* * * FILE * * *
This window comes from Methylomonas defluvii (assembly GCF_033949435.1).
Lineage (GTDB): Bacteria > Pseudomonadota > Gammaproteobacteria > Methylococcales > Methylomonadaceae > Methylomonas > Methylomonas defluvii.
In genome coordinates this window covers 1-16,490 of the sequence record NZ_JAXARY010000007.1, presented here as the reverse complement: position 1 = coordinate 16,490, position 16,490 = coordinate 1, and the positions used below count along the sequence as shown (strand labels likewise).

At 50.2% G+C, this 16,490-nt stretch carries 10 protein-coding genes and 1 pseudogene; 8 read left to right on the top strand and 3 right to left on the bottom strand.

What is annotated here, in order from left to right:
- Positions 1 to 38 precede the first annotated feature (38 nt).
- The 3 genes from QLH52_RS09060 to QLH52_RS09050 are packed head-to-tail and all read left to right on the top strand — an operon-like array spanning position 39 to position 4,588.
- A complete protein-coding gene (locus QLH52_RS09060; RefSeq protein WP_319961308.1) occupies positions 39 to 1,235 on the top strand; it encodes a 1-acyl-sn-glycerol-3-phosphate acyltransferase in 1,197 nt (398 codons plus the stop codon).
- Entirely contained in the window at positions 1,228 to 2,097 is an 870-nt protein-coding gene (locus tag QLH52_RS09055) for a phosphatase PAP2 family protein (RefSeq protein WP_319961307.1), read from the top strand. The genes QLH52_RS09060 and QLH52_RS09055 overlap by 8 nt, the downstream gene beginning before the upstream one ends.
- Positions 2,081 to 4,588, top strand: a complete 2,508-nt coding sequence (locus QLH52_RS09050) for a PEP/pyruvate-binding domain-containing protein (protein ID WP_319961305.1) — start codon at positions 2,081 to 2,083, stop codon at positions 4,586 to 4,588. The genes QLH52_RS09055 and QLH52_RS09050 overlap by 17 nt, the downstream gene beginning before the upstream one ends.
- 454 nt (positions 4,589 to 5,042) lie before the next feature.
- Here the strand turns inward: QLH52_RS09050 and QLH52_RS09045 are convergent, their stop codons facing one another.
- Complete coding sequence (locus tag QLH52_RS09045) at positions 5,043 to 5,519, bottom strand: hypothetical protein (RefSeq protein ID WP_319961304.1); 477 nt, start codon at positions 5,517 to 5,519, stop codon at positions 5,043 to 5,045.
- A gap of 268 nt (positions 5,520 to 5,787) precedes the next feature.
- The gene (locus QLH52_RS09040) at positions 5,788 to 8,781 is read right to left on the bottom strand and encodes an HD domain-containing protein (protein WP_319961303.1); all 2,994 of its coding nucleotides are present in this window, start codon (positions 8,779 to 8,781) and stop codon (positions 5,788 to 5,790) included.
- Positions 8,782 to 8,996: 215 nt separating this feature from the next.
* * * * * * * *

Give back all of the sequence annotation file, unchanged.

This window comes from Methylomonas defluvii (assembly GCF_033949435.1).
Lineage (GTDB): Bacteria > Pseudomonadota > Gammaproteobacteria > Methylococcales > Methylomonadaceae > Methylomonas > Methylomonas defluvii.
In genome coordinates this window covers 1-16,490 of the sequence record NZ_JAXARY010000007.1, presented here as the reverse complement: position 1 = coordinate 16,490, position 16,490 = coordinate 1, and the positions used below count along the sequence as shown (strand labels likewise).

At 50.2% G+C, this 16,490-nt stretch carries 10 protein-coding genes and 1 pseudogene; 8 read left to right on the top strand and 3 right to left on the bottom strand.

What is annotated here, in order from left to right:
- Positions 1 to 38 precede the first annotated feature (38 nt).
- The 3 genes from QLH52_RS09060 to QLH52_RS09050 are packed head-to-tail and all read left to right on the top strand — an operon-like array spanning position 39 to position 4,588.
- A complete protein-coding gene (locus QLH52_RS09060; RefSeq protein WP_319961308.1) occupies positions 39 to 1,235 on the top strand; it encodes a 1-acyl-sn-glycerol-3-phosphate acyltransferase in 1,197 nt (398 codons plus the stop codon).
- Entirely contained in the window at positions 1,228 to 2,097 is an 870-nt protein-coding gene (locus tag QLH52_RS09055) for a phosphatase PAP2 family protein (RefSeq protein WP_319961307.1), read from the top strand. The genes QLH52_RS09060 and QLH52_RS09055 overlap by 8 nt, the downstream gene beginning before the upstream one ends.
- Positions 2,081 to 4,588, top strand: a complete 2,508-nt coding sequence (locus QLH52_RS09050) for a PEP/pyruvate-binding domain-containing protein (protein ID WP_319961305.1) — start codon at positions 2,081 to 2,083, stop codon at positions 4,586 to 4,588. The genes QLH52_RS09055 and QLH52_RS09050 overlap by 17 nt, the downstream gene beginning before the upstream one ends.
- 454 nt (positions 4,589 to 5,042) lie before the next feature.
- Here the strand turns inward: QLH52_RS09050 and QLH52_RS09045 are convergent, their stop codons facing one another.
- Complete coding sequence (locus tag QLH52_RS09045) at positions 5,043 to 5,519, bottom strand: hypothetical protein (RefSeq protein ID WP_319961304.1); 477 nt, start codon at positions 5,517 to 5,519, stop codon at positions 5,043 to 5,045.
- A gap of 268 nt (positions 5,520 to 5,787) precedes the next feature.
- The gene (locus QLH52_RS09040) at positions 5,788 to 8,781 is read right to left on the bottom strand and encodes an HD domain-containing protein (protein WP_319961303.1); all 2,994 of its coding nucleotides are present in this window, start codon (positions 8,779 to 8,781) and stop codon (positions 5,788 to 5,790) included.
- Positions 8,782 to 8,996: 215 nt separating this feature from the next.